Black Friday Is A Dark Day For Good Design

Lifestyle 18th Nov 2020 2 mins
Author:
Karl Smith

I’m old enough to remember the U.K.’s first Black Friday. A world where the Big Sales were New Year’s Day and Boxing Day, and the main event was — for some reason — queuing in the carpark of a town centre to ransack a branch of Next. Insults were thrown and 6am alarm clocks were set. But at least no one was maimed for a cut-price television.

Of course, none of this is saying much. The concept of Black Friday has only been with us in any real capacity for the last ten years, when it was first introduced by Amazon, and has only really been happening on anything like the scale we see today for the past seven – since that fateful day in 2013 when ASDA joined the fray and chaos ensued.

This year, as it does every year, promises to be the biggest Black Friday event yet. With lockdown in full force, its younger sibling – Cyber Monday – is likely to come of age significantly in 2020, too.

But, while everyone likes a good deal – and, really, I do mean everyone – is it really worth it?

I’m not just talking about the potential for physical violence and mental anguish, either. Buying heavily discounted electronics on the one day a year that their price appears to fall through the floor might seem like good sense on the face of it. But, in the long run, you end up paying.

Because, of course, it’s not the good stuff that’s 80% off online – how could it be? Black Friday and Cyber Monday are as much opportunities for the retailers as they are for consumers. If not more so. These are the days when they can offload their outdated, outmoded and generally shoddy products: it’s not that they didn’t want to sell this stuff at full price, this is the stuff they couldn’t sell at full price even though they wanted to.

While you can’t — or shouldn’t — ignore the class implications of something like Black Friday, which is indisputably and cynically targeted at lower income households who shouldn’t be blamed for wanting something nice, it is symbolic of a very broken system.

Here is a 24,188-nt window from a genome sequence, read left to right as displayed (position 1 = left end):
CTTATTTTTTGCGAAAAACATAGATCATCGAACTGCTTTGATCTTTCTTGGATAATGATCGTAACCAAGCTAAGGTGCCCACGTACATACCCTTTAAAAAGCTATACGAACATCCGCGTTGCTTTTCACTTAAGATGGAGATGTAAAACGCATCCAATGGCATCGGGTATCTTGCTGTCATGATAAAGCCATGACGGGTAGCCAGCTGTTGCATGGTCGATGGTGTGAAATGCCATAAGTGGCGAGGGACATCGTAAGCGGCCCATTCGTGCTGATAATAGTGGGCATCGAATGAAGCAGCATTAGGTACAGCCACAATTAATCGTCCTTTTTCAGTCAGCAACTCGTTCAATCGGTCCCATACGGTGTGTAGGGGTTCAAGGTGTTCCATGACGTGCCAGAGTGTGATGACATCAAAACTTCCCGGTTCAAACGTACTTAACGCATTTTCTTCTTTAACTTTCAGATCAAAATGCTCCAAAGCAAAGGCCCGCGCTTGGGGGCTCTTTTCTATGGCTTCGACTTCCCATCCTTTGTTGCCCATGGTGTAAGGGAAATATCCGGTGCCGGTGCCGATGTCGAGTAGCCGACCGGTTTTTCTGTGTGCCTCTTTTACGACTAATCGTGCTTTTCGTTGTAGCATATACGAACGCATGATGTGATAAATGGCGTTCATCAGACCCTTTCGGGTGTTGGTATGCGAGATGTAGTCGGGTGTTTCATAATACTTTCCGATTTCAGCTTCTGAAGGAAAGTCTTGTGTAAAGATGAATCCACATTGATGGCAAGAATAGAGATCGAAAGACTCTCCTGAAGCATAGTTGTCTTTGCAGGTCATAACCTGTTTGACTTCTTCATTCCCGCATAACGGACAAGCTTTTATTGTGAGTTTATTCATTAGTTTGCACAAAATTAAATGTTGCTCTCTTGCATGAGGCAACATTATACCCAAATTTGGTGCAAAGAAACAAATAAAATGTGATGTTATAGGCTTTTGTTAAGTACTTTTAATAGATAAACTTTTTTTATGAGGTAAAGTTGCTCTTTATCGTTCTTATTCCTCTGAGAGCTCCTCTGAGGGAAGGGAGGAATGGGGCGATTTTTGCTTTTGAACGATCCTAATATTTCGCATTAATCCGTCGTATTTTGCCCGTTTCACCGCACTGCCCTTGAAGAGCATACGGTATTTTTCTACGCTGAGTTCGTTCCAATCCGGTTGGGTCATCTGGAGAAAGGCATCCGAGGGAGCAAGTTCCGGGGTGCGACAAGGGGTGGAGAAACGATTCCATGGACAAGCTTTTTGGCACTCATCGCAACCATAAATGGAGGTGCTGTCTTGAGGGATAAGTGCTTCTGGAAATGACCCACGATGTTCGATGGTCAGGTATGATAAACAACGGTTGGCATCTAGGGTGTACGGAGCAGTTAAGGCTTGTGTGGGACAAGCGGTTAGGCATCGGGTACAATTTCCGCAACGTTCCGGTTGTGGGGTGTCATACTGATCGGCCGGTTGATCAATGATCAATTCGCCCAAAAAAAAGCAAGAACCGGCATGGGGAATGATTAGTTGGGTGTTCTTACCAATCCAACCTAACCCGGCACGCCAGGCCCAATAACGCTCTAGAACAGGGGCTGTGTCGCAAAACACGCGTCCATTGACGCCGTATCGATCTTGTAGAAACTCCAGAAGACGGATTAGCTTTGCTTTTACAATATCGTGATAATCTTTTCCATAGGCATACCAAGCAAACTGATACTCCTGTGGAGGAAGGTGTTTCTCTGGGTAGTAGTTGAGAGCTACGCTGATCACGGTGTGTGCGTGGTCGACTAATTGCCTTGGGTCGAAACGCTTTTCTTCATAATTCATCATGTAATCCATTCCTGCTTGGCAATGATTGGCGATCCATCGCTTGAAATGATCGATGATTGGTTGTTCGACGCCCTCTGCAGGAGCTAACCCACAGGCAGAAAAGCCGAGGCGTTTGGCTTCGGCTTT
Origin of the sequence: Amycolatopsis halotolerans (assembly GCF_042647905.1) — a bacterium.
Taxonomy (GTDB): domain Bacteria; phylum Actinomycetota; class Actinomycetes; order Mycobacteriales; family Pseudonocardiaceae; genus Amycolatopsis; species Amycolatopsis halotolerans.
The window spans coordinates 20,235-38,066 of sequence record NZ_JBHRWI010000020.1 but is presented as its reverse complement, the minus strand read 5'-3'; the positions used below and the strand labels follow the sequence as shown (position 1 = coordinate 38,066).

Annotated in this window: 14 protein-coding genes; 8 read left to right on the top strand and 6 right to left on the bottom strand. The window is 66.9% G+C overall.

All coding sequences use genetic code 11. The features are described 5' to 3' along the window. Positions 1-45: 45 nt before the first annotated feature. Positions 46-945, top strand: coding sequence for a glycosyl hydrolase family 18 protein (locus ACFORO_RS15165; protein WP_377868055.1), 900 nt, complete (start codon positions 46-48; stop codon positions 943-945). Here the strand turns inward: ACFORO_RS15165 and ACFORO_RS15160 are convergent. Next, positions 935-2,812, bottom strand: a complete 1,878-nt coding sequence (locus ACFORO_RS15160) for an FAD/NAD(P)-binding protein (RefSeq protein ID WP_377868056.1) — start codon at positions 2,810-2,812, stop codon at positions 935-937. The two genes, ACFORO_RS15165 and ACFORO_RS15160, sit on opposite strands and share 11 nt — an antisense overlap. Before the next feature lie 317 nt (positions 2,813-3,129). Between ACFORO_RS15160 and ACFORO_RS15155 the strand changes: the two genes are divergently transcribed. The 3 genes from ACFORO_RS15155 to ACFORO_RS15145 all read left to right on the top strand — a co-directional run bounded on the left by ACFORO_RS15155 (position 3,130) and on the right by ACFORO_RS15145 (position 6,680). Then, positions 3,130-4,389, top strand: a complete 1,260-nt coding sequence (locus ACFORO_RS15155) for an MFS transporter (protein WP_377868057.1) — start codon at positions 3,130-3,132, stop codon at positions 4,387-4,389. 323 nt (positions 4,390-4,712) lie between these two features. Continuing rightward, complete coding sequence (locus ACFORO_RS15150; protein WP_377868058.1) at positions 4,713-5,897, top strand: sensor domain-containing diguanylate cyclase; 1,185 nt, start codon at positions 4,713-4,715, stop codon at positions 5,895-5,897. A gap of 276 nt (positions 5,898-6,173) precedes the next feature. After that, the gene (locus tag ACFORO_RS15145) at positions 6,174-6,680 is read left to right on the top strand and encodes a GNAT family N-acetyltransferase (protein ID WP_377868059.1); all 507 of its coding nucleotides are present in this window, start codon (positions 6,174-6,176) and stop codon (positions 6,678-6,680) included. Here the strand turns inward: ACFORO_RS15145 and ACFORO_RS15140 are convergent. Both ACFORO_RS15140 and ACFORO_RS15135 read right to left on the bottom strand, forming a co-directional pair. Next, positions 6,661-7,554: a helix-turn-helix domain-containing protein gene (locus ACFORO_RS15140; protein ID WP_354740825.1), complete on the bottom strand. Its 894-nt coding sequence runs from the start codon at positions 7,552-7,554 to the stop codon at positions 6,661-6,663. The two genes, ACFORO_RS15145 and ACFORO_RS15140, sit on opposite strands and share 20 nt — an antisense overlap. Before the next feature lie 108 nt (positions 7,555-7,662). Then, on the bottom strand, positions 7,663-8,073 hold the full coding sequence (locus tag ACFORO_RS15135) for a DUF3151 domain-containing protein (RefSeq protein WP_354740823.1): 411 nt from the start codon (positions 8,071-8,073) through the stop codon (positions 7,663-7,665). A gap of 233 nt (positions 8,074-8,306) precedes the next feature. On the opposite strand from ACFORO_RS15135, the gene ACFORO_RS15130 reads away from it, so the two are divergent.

As far as technology and design are concerned, prizing short-term savings over quality and longevity is against everything engineers, architects and creators of all kinds aspire to. Nobody wants to have made or installed a product so bad that it needs replacing in six months time — and you shouldn’t want that product, either.

Tempting as it is to impulse buy on Black Friday as the clock counts down, the smarter thing to do is to spend that time considering your options.

Would you rather spend half the price now and then double that again somewhere not too far down the line when, inevitably, that bargain you were so excited about shows the true colours of its quality and the bubble bursts, or make a more mindful purchase at the off. One that may cost a little more upfront, but will likely save you money in the long run — and with a product better suited to your needs, something more like you wanted to begin with.

Bide your time, save your money, and go for the Sonance Invisible Speaker, rather than the off-brand knock-off at 80% off – or the Control4 Chime smart home video doorbell instead of the heavily discounted one that you were pushed in an Instagram ad with two stars on the app store.

In the end, it’s a clear choice: would you rather be deflated staring down the barrel of a defunct product you don’t really need, or finally have that piece of tech you’ve been wanting for as long as you can remember — properly installed and built to last?

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